Interleukin-15 (IL-15) is a myokine that has been proposed to modulate skeletal muscle and adipose tissue mass, as well as insulin sensitivity. However, the evidence suggesting a role for IL-15 in improving whole-body insulin sensitivity and decreasing adiposity comes mainly from studies using supraphysiological levels of this cytokine. This study examined the effect of a short-term exercise training protocol on the protein content of IL-15, it’s signaling pathway, and glucose tolerance in aged rats.
Fourteen Wistar rats were divided into Young Sedentary (Young, n = 4); Old Sedentary (Old, n = 5); Old Exercise (Old.Exe, n = 5) groups. The animals from the exercised group were submitted to a short-term physical exercise protocol for five days. At the end of physical training and after 16 h of the last exercise session, the animals were euthanized, and tissue collection was done.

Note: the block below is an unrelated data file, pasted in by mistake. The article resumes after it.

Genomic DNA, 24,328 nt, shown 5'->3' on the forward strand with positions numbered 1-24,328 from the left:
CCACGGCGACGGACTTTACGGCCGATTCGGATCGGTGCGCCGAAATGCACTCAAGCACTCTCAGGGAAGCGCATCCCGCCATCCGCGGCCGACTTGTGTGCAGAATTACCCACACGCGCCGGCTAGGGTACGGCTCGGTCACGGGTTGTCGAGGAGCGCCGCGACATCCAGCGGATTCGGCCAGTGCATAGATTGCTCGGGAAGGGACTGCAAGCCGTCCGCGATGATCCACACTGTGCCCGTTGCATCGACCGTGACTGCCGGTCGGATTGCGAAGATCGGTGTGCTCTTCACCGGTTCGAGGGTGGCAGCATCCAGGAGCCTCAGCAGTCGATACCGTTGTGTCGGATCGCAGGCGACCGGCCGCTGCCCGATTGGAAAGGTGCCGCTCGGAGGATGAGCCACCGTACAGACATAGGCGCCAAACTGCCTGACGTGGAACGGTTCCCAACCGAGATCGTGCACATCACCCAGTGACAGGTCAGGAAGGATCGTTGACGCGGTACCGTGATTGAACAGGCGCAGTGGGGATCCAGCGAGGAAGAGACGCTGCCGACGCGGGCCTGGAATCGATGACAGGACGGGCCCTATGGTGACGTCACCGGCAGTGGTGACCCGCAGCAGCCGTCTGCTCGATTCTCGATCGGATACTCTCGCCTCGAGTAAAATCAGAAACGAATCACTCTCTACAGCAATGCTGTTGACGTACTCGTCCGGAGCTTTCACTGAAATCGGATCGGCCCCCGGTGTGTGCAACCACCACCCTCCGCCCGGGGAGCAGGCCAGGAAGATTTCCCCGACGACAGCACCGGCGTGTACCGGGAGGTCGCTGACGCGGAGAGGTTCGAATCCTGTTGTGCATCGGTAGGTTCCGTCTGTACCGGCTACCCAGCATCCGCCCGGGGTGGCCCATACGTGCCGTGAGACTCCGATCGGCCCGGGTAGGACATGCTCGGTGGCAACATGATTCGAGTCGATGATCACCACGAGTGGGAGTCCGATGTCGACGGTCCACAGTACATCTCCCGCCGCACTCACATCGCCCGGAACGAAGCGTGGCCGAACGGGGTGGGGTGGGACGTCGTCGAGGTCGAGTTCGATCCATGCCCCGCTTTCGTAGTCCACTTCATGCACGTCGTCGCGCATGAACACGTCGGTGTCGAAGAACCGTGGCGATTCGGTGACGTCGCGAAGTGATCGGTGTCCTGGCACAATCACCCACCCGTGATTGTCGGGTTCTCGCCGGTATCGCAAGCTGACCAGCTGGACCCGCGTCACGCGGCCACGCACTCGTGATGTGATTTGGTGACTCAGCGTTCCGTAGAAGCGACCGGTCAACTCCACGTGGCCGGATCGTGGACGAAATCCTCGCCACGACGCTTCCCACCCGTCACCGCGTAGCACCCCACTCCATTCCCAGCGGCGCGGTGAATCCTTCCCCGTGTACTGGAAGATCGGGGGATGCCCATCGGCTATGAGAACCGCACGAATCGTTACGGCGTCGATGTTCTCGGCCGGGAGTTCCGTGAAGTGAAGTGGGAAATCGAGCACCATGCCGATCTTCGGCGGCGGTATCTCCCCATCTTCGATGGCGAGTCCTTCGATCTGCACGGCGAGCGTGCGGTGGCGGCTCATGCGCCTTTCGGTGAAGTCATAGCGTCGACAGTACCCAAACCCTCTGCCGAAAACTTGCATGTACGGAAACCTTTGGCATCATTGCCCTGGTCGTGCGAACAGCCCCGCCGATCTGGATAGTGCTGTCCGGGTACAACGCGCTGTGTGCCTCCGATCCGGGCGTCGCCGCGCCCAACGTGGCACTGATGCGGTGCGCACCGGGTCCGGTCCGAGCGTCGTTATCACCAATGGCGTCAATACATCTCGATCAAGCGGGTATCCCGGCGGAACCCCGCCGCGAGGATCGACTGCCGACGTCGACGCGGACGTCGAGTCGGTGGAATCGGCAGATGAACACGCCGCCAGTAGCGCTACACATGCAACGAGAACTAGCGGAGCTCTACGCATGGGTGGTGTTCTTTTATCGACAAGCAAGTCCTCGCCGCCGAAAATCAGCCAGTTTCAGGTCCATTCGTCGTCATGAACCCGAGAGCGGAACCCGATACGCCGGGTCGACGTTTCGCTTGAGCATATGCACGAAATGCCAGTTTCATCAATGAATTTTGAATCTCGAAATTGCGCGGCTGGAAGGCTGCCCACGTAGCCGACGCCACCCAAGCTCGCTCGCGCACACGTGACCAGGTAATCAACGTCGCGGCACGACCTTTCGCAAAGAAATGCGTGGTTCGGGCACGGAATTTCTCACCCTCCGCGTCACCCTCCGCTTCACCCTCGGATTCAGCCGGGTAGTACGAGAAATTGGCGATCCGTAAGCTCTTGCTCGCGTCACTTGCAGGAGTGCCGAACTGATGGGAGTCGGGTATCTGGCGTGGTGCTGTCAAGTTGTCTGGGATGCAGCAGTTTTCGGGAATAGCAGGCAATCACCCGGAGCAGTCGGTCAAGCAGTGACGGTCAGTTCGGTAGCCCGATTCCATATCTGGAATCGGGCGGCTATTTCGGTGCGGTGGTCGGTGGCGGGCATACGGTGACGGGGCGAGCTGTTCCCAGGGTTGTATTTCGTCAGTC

Physical exercise decreased epididymal and mesenteric fat mass and promoted positive effects on glucose tolerance and insulin sensitivity. Muscle IL-15 protein levels were not changed following the short-term physical exercise training with no alterations in the post-exercise IL-15-JAK/STAT signaling pathway. We found a tendency to increased HIF1α and a significant increase in its regulator, PHD2, in the skeletal muscle after exercise.
The elderly rats submitted to short-term aerobic physical training did not present skeletal muscle alteration in the protein content of the IL-15 and IL-15-JAK/STAT signaling pathway. However, short-term aerobic physical training was able to modulate the expression of HIF1α and its regulator PHD2, suggesting an essential role of these proteins in improving post-exercise glucose tolerance and insulin sensitivity in elderly rats.

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